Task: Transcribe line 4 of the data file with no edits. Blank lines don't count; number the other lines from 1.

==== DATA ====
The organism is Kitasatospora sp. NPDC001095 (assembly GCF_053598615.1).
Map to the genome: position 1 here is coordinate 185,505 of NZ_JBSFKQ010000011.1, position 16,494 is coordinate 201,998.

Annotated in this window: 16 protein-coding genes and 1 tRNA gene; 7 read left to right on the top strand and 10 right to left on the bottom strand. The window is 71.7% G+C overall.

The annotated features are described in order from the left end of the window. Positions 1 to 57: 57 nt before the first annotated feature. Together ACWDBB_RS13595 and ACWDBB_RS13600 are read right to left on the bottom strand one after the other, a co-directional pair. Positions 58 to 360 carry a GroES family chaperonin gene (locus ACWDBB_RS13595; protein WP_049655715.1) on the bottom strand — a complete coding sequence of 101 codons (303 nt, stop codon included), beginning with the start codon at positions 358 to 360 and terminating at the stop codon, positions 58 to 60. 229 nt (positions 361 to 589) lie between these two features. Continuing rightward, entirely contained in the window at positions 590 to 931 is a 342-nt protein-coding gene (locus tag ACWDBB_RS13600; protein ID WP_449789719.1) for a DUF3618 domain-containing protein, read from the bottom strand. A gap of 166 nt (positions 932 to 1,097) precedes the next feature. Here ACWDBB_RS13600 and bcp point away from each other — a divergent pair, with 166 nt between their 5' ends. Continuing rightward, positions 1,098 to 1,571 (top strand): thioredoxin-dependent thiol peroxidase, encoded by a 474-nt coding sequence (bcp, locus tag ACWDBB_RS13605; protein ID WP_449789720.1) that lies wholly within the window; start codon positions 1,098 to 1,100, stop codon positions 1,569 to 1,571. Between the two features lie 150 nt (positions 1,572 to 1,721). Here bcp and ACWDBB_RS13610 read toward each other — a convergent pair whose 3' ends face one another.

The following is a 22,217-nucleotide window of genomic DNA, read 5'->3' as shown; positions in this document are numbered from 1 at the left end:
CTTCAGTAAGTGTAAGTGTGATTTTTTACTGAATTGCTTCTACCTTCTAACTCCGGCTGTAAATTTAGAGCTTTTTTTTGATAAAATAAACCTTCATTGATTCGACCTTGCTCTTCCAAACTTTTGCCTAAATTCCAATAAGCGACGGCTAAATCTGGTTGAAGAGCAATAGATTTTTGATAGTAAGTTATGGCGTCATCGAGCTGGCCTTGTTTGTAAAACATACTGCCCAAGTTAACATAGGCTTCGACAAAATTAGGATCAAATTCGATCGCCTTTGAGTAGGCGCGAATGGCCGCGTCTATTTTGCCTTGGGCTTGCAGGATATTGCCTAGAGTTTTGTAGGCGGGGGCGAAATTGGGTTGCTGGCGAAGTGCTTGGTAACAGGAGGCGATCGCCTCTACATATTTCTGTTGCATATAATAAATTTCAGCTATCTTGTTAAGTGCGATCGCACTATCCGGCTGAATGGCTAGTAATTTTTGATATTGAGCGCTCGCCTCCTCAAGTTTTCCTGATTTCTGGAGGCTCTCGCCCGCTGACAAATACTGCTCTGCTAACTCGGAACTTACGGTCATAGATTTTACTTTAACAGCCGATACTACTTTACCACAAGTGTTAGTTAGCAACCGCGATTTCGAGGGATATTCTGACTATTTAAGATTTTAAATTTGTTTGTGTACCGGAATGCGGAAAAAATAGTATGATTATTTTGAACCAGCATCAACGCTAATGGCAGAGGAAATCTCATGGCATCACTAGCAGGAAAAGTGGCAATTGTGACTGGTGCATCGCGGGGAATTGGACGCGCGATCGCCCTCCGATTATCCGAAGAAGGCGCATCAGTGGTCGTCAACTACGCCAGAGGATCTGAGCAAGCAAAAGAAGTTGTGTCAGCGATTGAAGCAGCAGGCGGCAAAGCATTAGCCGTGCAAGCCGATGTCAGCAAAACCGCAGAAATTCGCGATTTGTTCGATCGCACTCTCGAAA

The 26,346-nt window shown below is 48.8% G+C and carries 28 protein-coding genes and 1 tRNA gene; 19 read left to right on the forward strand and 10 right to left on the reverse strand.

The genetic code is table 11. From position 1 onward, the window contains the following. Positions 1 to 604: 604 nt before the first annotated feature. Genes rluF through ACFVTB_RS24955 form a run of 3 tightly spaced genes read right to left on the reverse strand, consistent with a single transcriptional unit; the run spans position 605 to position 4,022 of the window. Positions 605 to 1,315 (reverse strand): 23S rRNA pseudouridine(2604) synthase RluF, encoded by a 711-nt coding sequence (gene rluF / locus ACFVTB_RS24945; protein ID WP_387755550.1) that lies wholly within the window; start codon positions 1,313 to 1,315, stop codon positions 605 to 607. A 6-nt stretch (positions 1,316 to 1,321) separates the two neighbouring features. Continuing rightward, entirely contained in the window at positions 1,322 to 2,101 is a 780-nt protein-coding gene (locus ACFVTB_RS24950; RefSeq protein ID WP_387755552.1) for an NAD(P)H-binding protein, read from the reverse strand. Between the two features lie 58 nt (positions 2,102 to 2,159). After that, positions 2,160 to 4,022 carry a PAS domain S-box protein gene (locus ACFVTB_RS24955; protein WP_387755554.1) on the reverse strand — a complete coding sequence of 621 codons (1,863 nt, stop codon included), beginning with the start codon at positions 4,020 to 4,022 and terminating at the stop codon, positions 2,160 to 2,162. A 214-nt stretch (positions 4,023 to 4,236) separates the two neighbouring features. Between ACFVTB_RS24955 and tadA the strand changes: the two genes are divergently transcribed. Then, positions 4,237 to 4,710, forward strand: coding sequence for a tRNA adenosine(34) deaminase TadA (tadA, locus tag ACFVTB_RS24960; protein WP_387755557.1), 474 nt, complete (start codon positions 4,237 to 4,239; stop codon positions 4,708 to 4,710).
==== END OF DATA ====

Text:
The annotated features are described in order from the left end of the window. Positions 1 to 57: 57 nt before the first annotated feature. Together ACWDBB_RS13595 and ACWDBB_RS13600 are read right to left on the bottom strand one after the other, a co-directional pair. Positions 58 to 360 carry a GroES family chaperonin gene (locus ACWDBB_RS13595; protein WP_049655715.1) on the bottom strand — a complete coding sequence of 101 codons (303 nt, stop codon included), beginning with the start codon at positions 358 to 360 and terminating at the stop codon, positions 58 to 60. 229 nt (positions 361 to 589) lie between these two features. Continuing rightward, entirely contained in the window at positions 590 to 931 is a 342-nt protein-coding gene (locus tag ACWDBB_RS13600; protein ID WP_449789719.1) for a DUF3618 domain-containing protein, read from the bottom strand. A gap of 166 nt (positions 932 to 1,097) precedes the next feature. Here ACWDBB_RS13600 and bcp point away from each other — a divergent pair, with 166 nt between their 5' ends. Continuing rightward, positions 1,098 to 1,571 (top strand): thioredoxin-dependent thiol peroxidase, encoded by a 474-nt coding sequence (bcp, locus tag ACWDBB_RS13605; protein ID WP_449789720.1) that lies wholly within the window; start codon positions 1,098 to 1,100, stop codon positions 1,569 to 1,571. Between the two features lie 150 nt (positions 1,572 to 1,721). Here bcp and ACWDBB_RS13610 read toward each other — a convergent pair whose 3' ends face one another.